Gorgoroth, "Ad Majorem Sathanas Gloriam"
Few bands outside Cradle of Filth and Dimmu Borgir’s quasi-black metal domain have caused the level of metalhead polarization that Gorgoroth has. They are alternately idolizedby their fans, scorned as ‘untrue’ by their critics, or simply ignored by those with the good sense not to get involved in such conflicts.
Recent conflicts within the band (disgruntled departure of prominent songwriter and bassist King ov Hell, not to mention the impending prison sentence of vocalist Gaahl) coupled with rather emasculating rumors (pink toilet paper on tour) have not helped the band’s current profile, either.
The first single released from ‘Ad Majorem Sathanas Gloriam’, ‘Wound Upon Wound’, though, silenced many of those jeering voices. Though all their troubles, Gorgoroth have kept their focus, turning out a fiery beast of an album seething with acrimony. Building upon the militaristic march tempo found on much of ‘Twilight of the Idols’, Gorgoroth have signaled the charge and blast forward nearly uninterrupted from start to finish. For the recording of ‘Ad Majorem...’, Gorgoroth re-recruited the famed Frost to man the skins, and his powerful presence compliments the churning style of Gorgoroth’s battering ram (and also reminds some skeptics that Satyricon are no slums themselves, no doubt).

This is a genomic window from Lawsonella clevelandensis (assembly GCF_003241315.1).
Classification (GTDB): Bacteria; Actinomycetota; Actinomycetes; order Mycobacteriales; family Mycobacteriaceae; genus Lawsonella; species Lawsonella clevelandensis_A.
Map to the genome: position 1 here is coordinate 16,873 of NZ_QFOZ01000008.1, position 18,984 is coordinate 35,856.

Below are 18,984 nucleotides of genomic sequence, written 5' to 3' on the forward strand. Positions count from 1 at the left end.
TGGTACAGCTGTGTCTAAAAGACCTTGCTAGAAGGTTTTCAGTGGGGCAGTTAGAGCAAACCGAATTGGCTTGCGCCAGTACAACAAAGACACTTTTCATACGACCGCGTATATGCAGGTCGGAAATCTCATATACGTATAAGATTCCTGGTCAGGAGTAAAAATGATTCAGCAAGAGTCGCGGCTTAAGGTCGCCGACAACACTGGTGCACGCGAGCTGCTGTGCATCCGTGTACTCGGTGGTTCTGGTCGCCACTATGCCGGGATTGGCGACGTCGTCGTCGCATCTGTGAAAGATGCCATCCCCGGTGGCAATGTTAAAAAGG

However impassioned, ‘Ad Majorem...’ sometimes fades to the background. Gorgoroth’s fuzzed guitars can be trance-inducing, and towards the second half of this album it becomes somewhat monotonous. Unduly so, as these eight tracks each are stand-alone works, fairly individual in tempo and style. Perhaps it is best, then, that this album barely cracks the half-hour mark. When taken individually, each track becomes more powerful and the layered subtleties can be better absorbed, particularly the venom of ‘Wound Upon Wound’, the wretched chaos of ‘White Seed’, or the surprising melancholy melody of 'Prosperity & Beauty'.
Despite nearly unending line-up changes, Gorgoroth’s sound has remained fairly constant throughout the years, encountering mild experimentation but still retaining the grim, Norwegian tenets that brought them to fame. Especially considering the, shall we say, ‘extra-curricular’ activities some members have engaged in and the general negative media atmosphere surrounding this group, they still produce very precise, uncompromising, and effective material. Recommended, one track at a time.
Wound Upon Wound